some f1 questons

Discussion in 'Technical' started by 88Ayrton90Senna91, Jan 14, 2006.

  1. 1. why is formula one known as formula one?
    2.are the teams allowed to switch thier gearing, such as longer gears for Italy and shorter gears for Monaco?
    3. if we conveted thier fuel to the octain rating what would it be?
    4. how much torque do you think the 1.5L turbo engined produced.
    5. what is their current minum weight for the 2005 season and is thier a maximum weight?

    thanks
     
  2. 1. Because its the highest class of Grand Prix racing
    2. Yes
    3. 102 RON, and no additives allowed.
    4. Not much
    5: 600kg including driver.
     
  3. 3. 102 RON?

    no they have to run on the equivelent of 97 RON
     
  4. the rules state a maximum of 102 RON.

    FIA regulations: Article 19.3
     
  5. 1. It is based on a "formula" for open wheel racecars. "One" since its the highest of the formula raceseries.

    2. Yes. The teams also make their own gearboxes.

    3. No more than 102 RON. Their fuel is very similar to what can be bought at the gas station, and the contents of the fuel is very much dictated by the regulations. A F1 engine can be run on normal pump petrol with a loss of a few horsepowers. Since engine speeds are so high they usually don't have that much problem with engine knock.

    4. For example Honda RA167E produced 664 Nm in race trim, this at about 9800 rpm. The torque was however above 500 Nm in a range between about 6500-13000 rpm.

    5. 600 kg with driver but without fuel.
     
  6. There was a rumor that Shell Oil (I think?) was developing a fuel that would be legal under the current rules, but would have a higher energy density (kj/kg) allowing for less fuel on board or for fewer pit stops. Do you know anything about this or if it is still being considered?
     
  7. I think that was frozen fuel (or something like that), basically it meant they could fit more in (dont ask me how)
     
  8. To cool the fuel below ambient haven't been allowed for some time now. To cool the fuel before the car was filled have however been used earlier and I also believe that it have resulted in bursted fuel tanks.

    There have however been talk about Shell developing a lighter fuel. Shell makes the fuel for Ferrari, and it is specially developed for their engines. Have an article about their fuel somewhere...
     
  9. Actuallly Shell developed a wide range of fuels for Ferrari with different densities. The density of the fuel used would depend on the fuel stategy, sometime they would want a high density. This is because during refueling the rate of fuel flow is controlled, so having a higher density, you can put more energy into the fuel tank in a shorter time.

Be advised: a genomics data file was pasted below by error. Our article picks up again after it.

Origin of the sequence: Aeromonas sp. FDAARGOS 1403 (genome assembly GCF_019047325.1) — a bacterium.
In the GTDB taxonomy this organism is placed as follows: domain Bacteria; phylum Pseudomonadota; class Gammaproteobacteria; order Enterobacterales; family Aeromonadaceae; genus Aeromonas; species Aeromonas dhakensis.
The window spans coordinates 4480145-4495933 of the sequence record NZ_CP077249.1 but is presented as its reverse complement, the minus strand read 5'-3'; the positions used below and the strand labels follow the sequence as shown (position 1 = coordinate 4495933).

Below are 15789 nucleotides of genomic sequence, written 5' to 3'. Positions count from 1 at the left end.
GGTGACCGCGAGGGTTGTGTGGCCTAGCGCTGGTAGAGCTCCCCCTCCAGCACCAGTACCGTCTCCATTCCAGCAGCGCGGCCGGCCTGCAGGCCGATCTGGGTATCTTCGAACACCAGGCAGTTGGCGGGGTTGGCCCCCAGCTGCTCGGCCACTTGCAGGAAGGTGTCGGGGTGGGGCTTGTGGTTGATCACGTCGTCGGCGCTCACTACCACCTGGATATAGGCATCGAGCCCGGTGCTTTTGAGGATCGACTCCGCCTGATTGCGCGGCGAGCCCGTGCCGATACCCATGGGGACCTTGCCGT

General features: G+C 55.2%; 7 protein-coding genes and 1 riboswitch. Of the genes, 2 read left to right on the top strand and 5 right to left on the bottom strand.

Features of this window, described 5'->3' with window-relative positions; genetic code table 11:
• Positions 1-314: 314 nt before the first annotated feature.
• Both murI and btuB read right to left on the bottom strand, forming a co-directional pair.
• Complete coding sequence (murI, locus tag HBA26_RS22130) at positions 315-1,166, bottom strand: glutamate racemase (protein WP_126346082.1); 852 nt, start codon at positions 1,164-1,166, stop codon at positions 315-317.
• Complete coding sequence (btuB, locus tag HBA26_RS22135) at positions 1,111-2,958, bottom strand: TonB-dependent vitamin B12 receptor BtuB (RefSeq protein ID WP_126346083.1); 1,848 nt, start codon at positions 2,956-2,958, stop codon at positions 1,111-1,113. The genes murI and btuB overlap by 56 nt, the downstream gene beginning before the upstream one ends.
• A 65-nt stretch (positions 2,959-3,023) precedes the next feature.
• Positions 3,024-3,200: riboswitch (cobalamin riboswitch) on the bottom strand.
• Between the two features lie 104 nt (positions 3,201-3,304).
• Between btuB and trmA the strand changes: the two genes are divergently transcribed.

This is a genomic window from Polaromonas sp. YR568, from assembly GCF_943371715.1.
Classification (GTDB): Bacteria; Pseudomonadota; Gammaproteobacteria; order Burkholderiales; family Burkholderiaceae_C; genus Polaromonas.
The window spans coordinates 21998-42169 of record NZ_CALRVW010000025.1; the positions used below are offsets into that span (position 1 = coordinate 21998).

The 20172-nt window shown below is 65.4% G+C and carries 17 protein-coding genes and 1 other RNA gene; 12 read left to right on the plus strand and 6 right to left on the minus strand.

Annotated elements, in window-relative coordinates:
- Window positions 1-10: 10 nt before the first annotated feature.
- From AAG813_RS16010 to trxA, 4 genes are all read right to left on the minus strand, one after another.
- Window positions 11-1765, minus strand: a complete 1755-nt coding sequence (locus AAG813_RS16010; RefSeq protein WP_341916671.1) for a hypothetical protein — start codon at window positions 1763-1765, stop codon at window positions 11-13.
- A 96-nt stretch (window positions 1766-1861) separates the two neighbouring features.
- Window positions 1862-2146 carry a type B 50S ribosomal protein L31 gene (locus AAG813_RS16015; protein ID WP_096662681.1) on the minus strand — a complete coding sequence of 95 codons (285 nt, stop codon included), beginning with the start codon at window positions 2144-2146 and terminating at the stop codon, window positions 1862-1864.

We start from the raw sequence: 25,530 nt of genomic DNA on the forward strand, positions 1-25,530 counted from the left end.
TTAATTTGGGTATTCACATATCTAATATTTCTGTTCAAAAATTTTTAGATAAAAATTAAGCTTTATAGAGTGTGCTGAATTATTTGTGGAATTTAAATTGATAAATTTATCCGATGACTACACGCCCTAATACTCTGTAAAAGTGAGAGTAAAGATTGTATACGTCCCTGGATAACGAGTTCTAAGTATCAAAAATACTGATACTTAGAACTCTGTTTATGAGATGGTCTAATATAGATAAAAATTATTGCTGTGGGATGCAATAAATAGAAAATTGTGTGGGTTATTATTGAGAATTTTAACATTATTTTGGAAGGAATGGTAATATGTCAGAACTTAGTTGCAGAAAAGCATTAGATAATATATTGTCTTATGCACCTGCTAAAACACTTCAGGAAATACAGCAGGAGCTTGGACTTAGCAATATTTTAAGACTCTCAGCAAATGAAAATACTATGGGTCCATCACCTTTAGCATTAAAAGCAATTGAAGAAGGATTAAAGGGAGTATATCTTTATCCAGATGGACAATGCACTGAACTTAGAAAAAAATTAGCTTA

10. 5. I read that the 600kg includes quite a lot of ballast. Is it true that the car can be as light as 440kg?
     
  11. Shell makes about 30 different fuels a year for Ferrari. From these 30 about four or five are used. All fuels that are going to be used during a year must be sent to FIA for a chemical analysis and approval. Using gas chromography each of the approved fuels will have their own "fingerprint". During the races fuel samples will be taken from the competing cars, and these samples must then match the "fingerprint" of one of the approved fuels.
    These different fuels are then designed to have different properties, and the fuel can be chosen depending on how it's going to be used. It should however be noted that only one fuel is allowed per team and race so the fuel must be chosen up to three weeks in advance in order to get the correct fuel to the location of the race.
    On a track where there will be long stints you most likely want a lighter fuel in order to save all the weight that you can while on a track with short stints you most likely want a fuel with a higher density in order to save time on refueling. The density range is however only 7.5%, 0.720-0.775 kg/litre.
    There are of course also several other important properties that can be varied. Shell uses computer simulation when they create the fuels, which are then sent to Ferrari for testing.
    During the spring 2005 the latest fuel was V-Power ULG59/L5, an evolution of ULG58, both which were said to have low densities. ULG60 was designed for use in hot environments like Monaco.
     
  12. yes...it is very possible to make a car very very light.

    Saving weight and adding balasts means that the way the car behaves can be altered to suit the track. the centre of gravity isn't in the dead center of the car longitudinally, it may be a few centimetres to the side depending on the track.
     
  13. They've lowered the minimum weight so they can't use as much ballast (maybe not for this year? I think '07). Apparently they were using expensive, really dense materials as ballast. Or maybe I made that up.
     
  14. They use tungsten based heavy metal or depleted uranium as ballast. Since a good car has more than 50 kg that not only results in costs but also a larger amount of energy in the event of a crash.
     
  15. they used depleted uranium on the hull of the Australia II Yacht that one the America's Cup in '83
     

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